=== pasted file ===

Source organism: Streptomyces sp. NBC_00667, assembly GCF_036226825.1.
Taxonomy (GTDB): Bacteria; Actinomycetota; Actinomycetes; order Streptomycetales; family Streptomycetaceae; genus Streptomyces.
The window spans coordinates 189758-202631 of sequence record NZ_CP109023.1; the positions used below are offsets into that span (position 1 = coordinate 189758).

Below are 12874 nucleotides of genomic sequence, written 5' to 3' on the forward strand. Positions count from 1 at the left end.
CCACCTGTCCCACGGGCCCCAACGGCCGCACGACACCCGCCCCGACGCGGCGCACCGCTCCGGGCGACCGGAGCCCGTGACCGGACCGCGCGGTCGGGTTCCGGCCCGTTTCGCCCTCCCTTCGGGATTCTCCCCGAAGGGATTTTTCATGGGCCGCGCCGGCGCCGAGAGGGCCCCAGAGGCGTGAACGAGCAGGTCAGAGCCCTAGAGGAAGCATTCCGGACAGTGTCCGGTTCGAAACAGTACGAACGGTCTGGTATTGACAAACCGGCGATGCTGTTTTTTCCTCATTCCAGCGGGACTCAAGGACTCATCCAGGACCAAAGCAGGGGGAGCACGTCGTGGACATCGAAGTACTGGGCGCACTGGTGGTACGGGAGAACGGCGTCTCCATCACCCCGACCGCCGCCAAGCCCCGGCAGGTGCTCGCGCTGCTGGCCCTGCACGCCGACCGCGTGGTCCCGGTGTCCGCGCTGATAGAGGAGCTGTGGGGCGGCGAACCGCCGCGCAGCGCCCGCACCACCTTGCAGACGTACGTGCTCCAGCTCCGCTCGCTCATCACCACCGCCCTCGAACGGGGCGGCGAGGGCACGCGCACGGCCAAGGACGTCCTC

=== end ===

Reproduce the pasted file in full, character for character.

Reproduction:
Source organism: Streptomyces sp. NBC_00667, assembly GCF_036226825.1.
Taxonomy (GTDB): Bacteria; Actinomycetota; Actinomycetes; order Streptomycetales; family Streptomycetaceae; genus Streptomyces.
The window spans coordinates 189758-202631 of sequence record NZ_CP109023.1; the positions used below are offsets into that span (position 1 = coordinate 189758).

Below are 12874 nucleotides of genomic sequence, written 5' to 3' on the forward strand. Positions count from 1 at the left end.
CCACCTGTCCCACGGGCCCCAACGGCCGCACGACACCCGCCCCGACGCGGCGCACCGCTCCGGGCGACCGGAGCCCGTGACCGGACCGCGCGGTCGGGTTCCGGCCCGTTTCGCCCTCCCTTCGGGATTCTCCCCGAAGGGATTTTTCATGGGCCGCGCCGGCGCCGAGAGGGCCCCAGAGGCGTGAACGAGCAGGTCAGAGCCCTAGAGGAAGCATTCCGGACAGTGTCCGGTTCGAAACAGTACGAACGGTCTGGTATTGACAAACCGGCGATGCTGTTTTTTCCTCATTCCAGCGGGACTCAAGGACTCATCCAGGACCAAAGCAGGGGGAGCACGTCGTGGACATCGAAGTACTGGGCGCACTGGTGGTACGGGAGAACGGCGTCTCCATCACCCCGACCGCCGCCAAGCCCCGGCAGGTGCTCGCGCTGCTGGCCCTGCACGCCGACCGCGTGGTCCCGGTGTCCGCGCTGATAGAGGAGCTGTGGGGCGGCGAACCGCCGCGCAGCGCCCGCACCACCTTGCAGACGTACGTGCTCCAGCTCCGCTCGCTCATCACCACCGCCCTCGAACGGGGCGGCGAGGGCACGCGCACGGCCAAGGACGTCCTC